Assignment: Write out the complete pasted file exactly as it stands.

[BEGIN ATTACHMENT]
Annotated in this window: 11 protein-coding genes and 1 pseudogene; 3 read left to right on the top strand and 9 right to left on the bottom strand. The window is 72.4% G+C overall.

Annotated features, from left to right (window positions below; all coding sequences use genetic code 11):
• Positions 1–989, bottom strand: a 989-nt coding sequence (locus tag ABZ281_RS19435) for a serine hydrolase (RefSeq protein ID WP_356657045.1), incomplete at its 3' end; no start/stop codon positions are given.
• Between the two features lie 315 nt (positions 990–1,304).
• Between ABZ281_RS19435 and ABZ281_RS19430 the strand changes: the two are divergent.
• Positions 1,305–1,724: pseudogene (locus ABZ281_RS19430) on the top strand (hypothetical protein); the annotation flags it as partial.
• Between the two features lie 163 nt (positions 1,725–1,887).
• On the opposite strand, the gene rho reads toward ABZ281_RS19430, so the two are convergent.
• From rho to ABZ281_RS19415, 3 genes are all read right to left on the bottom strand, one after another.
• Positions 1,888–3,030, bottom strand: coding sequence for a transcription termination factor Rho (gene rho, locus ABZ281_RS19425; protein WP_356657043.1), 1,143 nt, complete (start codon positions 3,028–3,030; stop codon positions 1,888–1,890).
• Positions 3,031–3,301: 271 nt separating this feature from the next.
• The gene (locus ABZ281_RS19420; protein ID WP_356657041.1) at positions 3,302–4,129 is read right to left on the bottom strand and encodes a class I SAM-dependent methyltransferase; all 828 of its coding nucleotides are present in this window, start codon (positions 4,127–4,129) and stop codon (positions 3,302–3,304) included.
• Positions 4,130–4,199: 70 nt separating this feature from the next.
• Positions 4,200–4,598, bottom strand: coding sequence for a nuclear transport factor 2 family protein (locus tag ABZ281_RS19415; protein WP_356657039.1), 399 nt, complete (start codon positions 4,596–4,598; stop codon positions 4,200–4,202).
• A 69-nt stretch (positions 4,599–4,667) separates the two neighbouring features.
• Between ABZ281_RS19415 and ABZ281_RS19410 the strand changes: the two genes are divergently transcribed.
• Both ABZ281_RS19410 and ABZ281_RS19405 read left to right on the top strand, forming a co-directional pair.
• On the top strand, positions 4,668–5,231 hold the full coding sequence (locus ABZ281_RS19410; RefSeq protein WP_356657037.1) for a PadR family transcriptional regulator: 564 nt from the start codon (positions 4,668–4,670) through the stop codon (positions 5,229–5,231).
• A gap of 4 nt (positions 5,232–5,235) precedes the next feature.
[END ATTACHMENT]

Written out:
Annotated in this window: 11 protein-coding genes and 1 pseudogene; 3 read left to right on the top strand and 9 right to left on the bottom strand. The window is 72.4% G+C overall.

Annotated features, from left to right (window positions below; all coding sequences use genetic code 11):
• Positions 1–989, bottom strand: a 989-nt coding sequence (locus tag ABZ281_RS19435) for a serine hydrolase (RefSeq protein ID WP_356657045.1), incomplete at its 3' end; no start/stop codon positions are given.
• Between the two features lie 315 nt (positions 990–1,304).
• Between ABZ281_RS19435 and ABZ281_RS19430 the strand changes: the two are divergent.
• Positions 1,305–1,724: pseudogene (locus ABZ281_RS19430) on the top strand (hypothetical protein); the annotation flags it as partial.
• Between the two features lie 163 nt (positions 1,725–1,887).
• On the opposite strand, the gene rho reads toward ABZ281_RS19430, so the two are convergent.
• From rho to ABZ281_RS19415, 3 genes are all read right to left on the bottom strand, one after another.
• Positions 1,888–3,030, bottom strand: coding sequence for a transcription termination factor Rho (gene rho, locus ABZ281_RS19425; protein WP_356657043.1), 1,143 nt, complete (start codon positions 3,028–3,030; stop codon positions 1,888–1,890).
• Positions 3,031–3,301: 271 nt separating this feature from the next.
• The gene (locus ABZ281_RS19420; protein ID WP_356657041.1) at positions 3,302–4,129 is read right to left on the bottom strand and encodes a class I SAM-dependent methyltransferase; all 828 of its coding nucleotides are present in this window, start codon (positions 4,127–4,129) and stop codon (positions 3,302–3,304) included.
• Positions 4,130–4,199: 70 nt separating this feature from the next.
• Positions 4,200–4,598, bottom strand: coding sequence for a nuclear transport factor 2 family protein (locus tag ABZ281_RS19415; protein WP_356657039.1), 399 nt, complete (start codon positions 4,596–4,598; stop codon positions 4,200–4,202).
• A 69-nt stretch (positions 4,599–4,667) separates the two neighbouring features.
• Between ABZ281_RS19415 and ABZ281_RS19410 the strand changes: the two genes are divergently transcribed.
• Both ABZ281_RS19410 and ABZ281_RS19405 read left to right on the top strand, forming a co-directional pair.
• On the top strand, positions 4,668–5,231 hold the full coding sequence (locus ABZ281_RS19410; RefSeq protein WP_356657037.1) for a PadR family transcriptional regulator: 564 nt from the start codon (positions 4,668–4,670) through the stop codon (positions 5,229–5,231).
• A gap of 4 nt (positions 5,232–5,235) precedes the next feature.